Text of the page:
The "Korean question" is a bit like a dormant volcano. Nothing especially dramatic has happened for decades, and the status quo has now persisted for so long that people have grown used to it. But the sad, simple fact is that the status quo on the peninsula is inherently unstable. Sooner or later, North Korea's political and economic elite is likely to fall. This will present the very risky prospect of violent chaos, in the style of Libya or Syria, in a country that possesses nuclear weapons—and that lies along a strategic fault line where the interests of the United States, China, and Russia meet and often clash.
Roots of instability. In 1948, when the pro-Soviet regime in Pyongyang and the pro-US regime in Seoul came into existence, neither side recognized its counterpart's right to exist. Each government considered itself the sole legitimate authority for the peninsula. Each claimed unification as a long-term goal—though only on its own terms. But while the Stalinist regime in the North inherited from Japan's colonial government the most advanced industrial economy in East Asia outside Japan itself, the right-wing dictatorship in the South took over an agricultural backwater. Over the course of a couple of decades, the tables were turned. The North Korean economy, after a short period of growth, stagnated and began to fall apart. The South became a showpiece, an unmitigated economic success.
Today, depending on how you calculate it, the per capita income gap between the North and South is between 1:14 and 1:40. This may be the widest gap separating any pair of countries with a common land border. The average South Korean enjoys roughly the same purchasing power as someone in France or Italy. The average North Korean can buy about as much as someone in Uganda or Sierra Leone. Thus the South, at least potentially, exerts a powerful allure for North Koreans—who therefore are not supposed to know what goes on in the South lest they become restive and unmanageable. Pyongyang bans tunable radios; allows internet access only for very senior officials (as well as foreigners); and exerts strict control over the nation's few foreign residents. International observers tend to view such restrictions as paranoid. But these measures are vital to the regime's survival. So are Pyongyang's massive security bureaucracy and its large number of camps for political prisoners. In the North, anyone with dangerous ideas must be dealt with promptly and severely.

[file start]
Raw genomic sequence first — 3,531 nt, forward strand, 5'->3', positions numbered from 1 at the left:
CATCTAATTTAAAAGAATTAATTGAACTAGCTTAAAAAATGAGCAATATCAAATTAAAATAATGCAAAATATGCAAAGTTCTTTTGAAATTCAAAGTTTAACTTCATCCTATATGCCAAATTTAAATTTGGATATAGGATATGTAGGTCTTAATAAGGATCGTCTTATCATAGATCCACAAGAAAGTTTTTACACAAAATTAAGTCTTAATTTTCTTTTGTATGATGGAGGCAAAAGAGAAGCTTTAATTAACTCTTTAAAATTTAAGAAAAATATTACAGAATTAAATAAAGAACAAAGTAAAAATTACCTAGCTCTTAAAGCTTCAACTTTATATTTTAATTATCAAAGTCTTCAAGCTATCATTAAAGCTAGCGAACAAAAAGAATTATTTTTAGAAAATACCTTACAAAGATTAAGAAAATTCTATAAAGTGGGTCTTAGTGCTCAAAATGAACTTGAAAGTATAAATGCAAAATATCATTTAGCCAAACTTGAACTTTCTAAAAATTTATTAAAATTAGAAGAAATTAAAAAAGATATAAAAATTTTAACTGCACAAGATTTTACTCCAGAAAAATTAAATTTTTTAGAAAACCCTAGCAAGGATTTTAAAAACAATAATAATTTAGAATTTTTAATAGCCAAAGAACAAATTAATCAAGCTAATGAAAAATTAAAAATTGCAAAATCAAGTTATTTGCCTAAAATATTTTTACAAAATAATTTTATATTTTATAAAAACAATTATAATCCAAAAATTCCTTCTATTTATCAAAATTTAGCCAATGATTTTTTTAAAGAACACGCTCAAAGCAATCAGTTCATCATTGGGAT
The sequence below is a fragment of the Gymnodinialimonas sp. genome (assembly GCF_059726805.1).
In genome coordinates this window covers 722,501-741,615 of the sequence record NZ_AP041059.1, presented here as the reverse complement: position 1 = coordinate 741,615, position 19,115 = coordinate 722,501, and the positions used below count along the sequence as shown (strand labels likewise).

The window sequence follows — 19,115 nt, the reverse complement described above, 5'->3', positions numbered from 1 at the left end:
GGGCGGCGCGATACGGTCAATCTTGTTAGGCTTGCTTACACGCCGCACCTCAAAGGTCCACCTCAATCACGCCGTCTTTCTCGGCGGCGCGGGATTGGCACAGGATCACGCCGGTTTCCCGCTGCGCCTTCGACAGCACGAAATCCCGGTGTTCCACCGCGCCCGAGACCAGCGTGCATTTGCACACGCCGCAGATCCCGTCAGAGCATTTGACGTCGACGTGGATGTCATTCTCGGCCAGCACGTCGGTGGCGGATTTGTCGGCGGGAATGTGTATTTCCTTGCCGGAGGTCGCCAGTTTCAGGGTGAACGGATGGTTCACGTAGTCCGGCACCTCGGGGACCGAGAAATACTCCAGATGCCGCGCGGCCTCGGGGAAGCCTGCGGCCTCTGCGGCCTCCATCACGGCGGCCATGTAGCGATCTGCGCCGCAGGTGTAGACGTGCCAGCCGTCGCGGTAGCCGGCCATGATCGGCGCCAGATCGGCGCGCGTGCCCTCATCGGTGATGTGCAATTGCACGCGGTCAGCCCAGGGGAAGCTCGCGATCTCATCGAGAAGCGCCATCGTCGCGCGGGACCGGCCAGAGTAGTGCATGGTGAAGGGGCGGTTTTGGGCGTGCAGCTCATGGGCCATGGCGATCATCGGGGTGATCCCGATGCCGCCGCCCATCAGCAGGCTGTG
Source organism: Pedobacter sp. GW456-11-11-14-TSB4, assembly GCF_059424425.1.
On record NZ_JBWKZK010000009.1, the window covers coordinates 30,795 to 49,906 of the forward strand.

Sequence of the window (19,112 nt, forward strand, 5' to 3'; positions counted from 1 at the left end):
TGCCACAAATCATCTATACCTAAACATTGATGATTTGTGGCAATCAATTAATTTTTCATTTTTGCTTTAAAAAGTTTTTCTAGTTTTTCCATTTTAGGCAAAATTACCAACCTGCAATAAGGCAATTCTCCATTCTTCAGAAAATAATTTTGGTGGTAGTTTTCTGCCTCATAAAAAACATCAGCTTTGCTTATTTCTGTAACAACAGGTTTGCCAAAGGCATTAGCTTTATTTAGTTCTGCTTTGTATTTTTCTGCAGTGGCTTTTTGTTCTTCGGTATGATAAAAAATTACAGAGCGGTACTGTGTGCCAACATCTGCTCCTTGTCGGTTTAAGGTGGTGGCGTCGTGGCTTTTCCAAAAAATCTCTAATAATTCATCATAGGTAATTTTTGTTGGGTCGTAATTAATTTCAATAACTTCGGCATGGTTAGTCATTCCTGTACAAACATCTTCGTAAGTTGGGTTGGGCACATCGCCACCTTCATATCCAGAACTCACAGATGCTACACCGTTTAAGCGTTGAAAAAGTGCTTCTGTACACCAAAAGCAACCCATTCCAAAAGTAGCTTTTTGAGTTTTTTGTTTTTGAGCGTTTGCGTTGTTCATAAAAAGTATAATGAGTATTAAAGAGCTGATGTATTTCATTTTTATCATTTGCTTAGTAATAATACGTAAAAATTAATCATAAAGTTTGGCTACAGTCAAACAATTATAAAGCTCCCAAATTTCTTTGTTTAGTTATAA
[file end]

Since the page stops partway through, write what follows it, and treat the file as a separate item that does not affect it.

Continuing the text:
Making matters worse, members of the North Korean elite (semi-hereditary on all levels) believe that regime collapse would amount to their personal downfall and perhaps even death. If Korea is unified according to the German model—the only realistically conceivable example—the North Korean elite expects to receive no share of power. Thus members of the elite are determined to survive and, if things get ugly, to fight.
In recent years, North Korea's economic situation has improved a good deal—not least because Kim Jong-un, contrary to common perception, is a reasonably good economic manager. Famine is a thing of the past, and entrepreneurs are taking over the economy despite Pyongyang's fierce Stalinist rhetoric. Though the private sector remains technically illegal, it is tolerated, and recently it has even been quietly encouraged. People in North Korea today are much better fed and dressed than at any point since the late 1940s.
But this economic success doesn't make much political difference in the North. When North Koreans assess their lifestyle, their benchmark is not the famine of the late 1990s—but rather China and South Korea, which are still light-years ahead of the North. Moreover, people in the North live under the mighty illusion that, in the event of unification, they would instantly attain the living standard enjoyed by people in Seoul.
In the long run, the status quo is unsustainable. The regime's survival depends on maintaining unity among the elite—not just second- and third-generation apparatchiks from established families but also newly rich business leaders. It depends on continued success in controlling and terrifying the North Korean people. And it depends on maintaining the country's isolation—an increasingly difficult task amid a global revolution in information technology. Nations with a stake in peace on the Korean Peninsula had better devote hard thought now to the prospect of a Syrian-style crisis in the North—a crisis in which nuclear weapons could be very much in play.